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Title: Supercritical carbon dioxide Brayton cycle energy conversion for sodium-cooled fast reactors/advanced burner reactors.

Abstract

No abstract prepared.

Authors:
; ; ; ; ; ; ; ;
Publication Date:
Research Org.:
Argonne National Lab. (ANL), Argonne, IL (United States)
Sponsoring Org.:
NE
OSTI Identifier:
977032
Report Number(s):
ANL/NE/CP-59694
TRN: US1002761
DOE Contract Number:
DE-AC02-06CH11357
Resource Type:
Conference
Resource Relation:
Conference: Global 2007: Advanced Nuclear Fuel Cycles and Systems; Sep. 9, 2007 - Sep. 13, 2007; Boise, ID
Country of Publication:
United States
Language:
ENGLISH
Subject:
11 NUCLEAR FUEL CYCLE AND FUEL MATERIALS; BRAYTON CYCLE; BURNERS; CARBON DIOXIDE; ENERGY CONVERSION; NUCLEAR FUELS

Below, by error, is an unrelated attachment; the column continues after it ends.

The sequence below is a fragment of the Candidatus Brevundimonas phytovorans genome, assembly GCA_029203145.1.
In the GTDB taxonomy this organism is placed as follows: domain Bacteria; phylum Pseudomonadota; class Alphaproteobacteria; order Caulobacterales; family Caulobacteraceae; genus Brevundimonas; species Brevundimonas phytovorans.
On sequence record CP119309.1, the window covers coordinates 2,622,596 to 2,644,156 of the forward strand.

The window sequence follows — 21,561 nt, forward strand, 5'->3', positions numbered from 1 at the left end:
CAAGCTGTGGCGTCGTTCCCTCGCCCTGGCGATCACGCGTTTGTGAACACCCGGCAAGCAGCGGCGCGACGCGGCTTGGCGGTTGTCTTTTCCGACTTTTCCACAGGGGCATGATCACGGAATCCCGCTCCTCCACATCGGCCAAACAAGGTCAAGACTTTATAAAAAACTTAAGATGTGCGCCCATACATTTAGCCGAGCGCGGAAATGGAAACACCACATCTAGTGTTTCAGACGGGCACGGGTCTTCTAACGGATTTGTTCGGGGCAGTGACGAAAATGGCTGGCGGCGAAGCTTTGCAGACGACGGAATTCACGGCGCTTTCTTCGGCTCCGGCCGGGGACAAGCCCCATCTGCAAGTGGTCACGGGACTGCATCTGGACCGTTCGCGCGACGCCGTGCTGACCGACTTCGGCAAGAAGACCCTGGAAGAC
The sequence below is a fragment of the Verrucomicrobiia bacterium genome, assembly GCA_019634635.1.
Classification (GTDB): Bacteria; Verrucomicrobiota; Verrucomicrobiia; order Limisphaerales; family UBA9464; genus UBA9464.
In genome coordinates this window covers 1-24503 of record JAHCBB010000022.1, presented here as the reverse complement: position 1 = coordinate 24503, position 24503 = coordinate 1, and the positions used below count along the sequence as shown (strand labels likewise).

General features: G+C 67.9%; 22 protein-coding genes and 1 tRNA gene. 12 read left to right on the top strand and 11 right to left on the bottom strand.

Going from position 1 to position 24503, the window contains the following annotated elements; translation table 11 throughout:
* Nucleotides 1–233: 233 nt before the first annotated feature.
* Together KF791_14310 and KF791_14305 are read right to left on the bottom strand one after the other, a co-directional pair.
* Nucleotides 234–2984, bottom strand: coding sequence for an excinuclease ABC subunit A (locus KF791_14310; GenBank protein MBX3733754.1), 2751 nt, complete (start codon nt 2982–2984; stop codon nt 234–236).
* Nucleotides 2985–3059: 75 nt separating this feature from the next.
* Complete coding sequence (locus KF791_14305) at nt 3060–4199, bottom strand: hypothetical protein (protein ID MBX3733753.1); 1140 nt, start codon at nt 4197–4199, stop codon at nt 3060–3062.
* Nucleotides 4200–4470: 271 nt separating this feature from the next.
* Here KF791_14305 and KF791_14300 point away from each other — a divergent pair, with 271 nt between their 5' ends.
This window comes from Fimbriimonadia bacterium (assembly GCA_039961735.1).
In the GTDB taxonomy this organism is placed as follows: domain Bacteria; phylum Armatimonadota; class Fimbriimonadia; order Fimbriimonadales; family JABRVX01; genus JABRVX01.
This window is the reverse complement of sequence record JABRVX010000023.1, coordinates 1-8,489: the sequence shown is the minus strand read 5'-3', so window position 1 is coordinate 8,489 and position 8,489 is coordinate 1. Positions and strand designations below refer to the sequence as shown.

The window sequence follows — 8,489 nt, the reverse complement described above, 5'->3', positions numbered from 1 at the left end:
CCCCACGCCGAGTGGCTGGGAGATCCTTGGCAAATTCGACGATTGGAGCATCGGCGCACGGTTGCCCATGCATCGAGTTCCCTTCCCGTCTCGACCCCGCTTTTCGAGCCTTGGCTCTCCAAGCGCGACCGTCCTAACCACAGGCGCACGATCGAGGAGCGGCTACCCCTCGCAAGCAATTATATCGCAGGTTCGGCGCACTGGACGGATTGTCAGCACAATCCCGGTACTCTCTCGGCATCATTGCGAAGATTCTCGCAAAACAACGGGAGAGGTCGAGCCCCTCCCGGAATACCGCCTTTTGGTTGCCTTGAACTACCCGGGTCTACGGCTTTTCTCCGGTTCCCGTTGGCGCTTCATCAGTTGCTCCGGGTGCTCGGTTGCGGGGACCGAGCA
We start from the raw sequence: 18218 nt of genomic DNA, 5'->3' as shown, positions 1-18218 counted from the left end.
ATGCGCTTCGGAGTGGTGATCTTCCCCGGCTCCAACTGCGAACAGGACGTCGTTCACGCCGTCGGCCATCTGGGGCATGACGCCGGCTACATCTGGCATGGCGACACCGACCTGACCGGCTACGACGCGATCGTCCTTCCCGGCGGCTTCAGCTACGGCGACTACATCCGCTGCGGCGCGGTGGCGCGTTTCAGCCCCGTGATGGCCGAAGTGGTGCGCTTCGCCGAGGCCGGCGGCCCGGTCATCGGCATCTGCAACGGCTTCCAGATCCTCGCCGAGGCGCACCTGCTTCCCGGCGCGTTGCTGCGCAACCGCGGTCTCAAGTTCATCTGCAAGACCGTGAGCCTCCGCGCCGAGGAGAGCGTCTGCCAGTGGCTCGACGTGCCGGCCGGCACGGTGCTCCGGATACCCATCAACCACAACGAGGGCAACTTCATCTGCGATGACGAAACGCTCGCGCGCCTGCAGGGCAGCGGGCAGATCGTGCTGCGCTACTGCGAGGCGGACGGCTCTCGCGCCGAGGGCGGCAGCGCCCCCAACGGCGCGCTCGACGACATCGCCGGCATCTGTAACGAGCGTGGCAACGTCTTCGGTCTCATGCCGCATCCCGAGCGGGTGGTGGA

Citation Formats

Sienicki, J. J., Moisseytsev, A., Cho, D. H., Momozaki, Y., Kilsdonk, D. J., Haglund, R., Reed, C. B., Farmer, M. T., and Nuclear Engineering Division. Supercritical carbon dioxide Brayton cycle energy conversion for sodium-cooled fast reactors/advanced burner reactors.. United States: N. p., 2007. Web.
Sienicki, J. J., Moisseytsev, A., Cho, D. H., Momozaki, Y., Kilsdonk, D. J., Haglund, R., Reed, C. B., Farmer, M. T., & Nuclear Engineering Division. Supercritical carbon dioxide Brayton cycle energy conversion for sodium-cooled fast reactors/advanced burner reactors.. United States.